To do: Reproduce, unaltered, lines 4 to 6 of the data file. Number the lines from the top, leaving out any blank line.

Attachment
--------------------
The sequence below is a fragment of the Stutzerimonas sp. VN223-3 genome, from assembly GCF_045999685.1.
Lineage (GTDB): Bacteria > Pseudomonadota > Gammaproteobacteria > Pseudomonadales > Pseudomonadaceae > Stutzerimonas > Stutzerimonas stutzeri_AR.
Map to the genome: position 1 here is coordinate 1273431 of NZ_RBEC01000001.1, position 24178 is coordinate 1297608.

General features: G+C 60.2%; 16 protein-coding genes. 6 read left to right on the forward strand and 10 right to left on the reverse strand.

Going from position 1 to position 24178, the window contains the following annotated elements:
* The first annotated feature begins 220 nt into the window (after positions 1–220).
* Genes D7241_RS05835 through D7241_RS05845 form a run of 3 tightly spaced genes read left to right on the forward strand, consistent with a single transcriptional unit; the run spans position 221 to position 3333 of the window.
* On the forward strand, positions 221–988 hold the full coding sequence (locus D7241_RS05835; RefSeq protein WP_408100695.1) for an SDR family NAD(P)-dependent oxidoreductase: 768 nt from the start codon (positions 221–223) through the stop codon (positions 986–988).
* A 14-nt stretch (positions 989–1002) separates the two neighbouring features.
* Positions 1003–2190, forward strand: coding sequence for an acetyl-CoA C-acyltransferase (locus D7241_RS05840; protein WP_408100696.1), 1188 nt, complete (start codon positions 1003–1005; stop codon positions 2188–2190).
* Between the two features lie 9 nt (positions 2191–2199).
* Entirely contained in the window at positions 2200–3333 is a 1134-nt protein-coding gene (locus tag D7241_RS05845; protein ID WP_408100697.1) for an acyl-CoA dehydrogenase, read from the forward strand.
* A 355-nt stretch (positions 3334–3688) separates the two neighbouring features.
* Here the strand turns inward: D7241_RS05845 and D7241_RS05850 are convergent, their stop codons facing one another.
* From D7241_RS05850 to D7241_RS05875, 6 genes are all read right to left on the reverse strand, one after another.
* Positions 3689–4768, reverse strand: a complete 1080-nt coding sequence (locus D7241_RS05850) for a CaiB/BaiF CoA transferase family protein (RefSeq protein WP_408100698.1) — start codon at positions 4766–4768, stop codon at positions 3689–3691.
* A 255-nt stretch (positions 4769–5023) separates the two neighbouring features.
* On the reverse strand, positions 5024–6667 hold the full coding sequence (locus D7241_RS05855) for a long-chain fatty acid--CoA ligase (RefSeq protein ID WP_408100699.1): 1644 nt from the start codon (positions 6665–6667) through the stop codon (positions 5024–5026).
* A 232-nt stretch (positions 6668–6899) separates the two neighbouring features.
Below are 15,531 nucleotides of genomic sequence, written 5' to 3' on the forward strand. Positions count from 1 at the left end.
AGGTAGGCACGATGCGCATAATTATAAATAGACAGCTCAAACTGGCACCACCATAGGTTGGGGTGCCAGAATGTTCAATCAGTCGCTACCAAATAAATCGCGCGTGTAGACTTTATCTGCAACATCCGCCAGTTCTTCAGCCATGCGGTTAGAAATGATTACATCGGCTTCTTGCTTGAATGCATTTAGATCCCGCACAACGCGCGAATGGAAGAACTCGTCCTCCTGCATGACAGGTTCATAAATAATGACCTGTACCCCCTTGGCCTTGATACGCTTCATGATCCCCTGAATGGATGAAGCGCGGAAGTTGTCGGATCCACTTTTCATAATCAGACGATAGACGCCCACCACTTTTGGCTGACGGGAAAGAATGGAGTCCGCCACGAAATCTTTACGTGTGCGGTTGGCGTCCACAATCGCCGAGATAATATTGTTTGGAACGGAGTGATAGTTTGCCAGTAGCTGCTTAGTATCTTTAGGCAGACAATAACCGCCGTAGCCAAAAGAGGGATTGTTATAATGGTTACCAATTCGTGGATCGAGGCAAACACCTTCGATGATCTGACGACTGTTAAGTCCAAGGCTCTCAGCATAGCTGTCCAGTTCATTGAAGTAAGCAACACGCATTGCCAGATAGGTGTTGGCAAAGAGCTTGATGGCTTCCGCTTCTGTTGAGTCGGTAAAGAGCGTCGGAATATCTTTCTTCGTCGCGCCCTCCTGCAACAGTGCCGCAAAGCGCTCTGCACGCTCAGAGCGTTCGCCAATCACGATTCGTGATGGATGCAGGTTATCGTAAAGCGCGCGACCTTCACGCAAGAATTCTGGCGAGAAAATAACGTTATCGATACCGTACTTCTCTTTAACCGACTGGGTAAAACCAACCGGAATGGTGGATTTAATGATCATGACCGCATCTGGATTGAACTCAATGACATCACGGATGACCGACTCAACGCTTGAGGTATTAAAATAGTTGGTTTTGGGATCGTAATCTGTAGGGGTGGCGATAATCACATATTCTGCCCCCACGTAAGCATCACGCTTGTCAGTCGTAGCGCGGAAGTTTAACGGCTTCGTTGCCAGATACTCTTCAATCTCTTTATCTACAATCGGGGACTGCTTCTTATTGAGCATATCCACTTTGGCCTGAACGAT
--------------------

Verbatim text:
General features: G+C 60.2%; 16 protein-coding genes. 6 read left to right on the forward strand and 10 right to left on the reverse strand.

Going from position 1 to position 24178, the window contains the following annotated elements:
* The first annotated feature begins 220 nt into the window (after positions 1–220).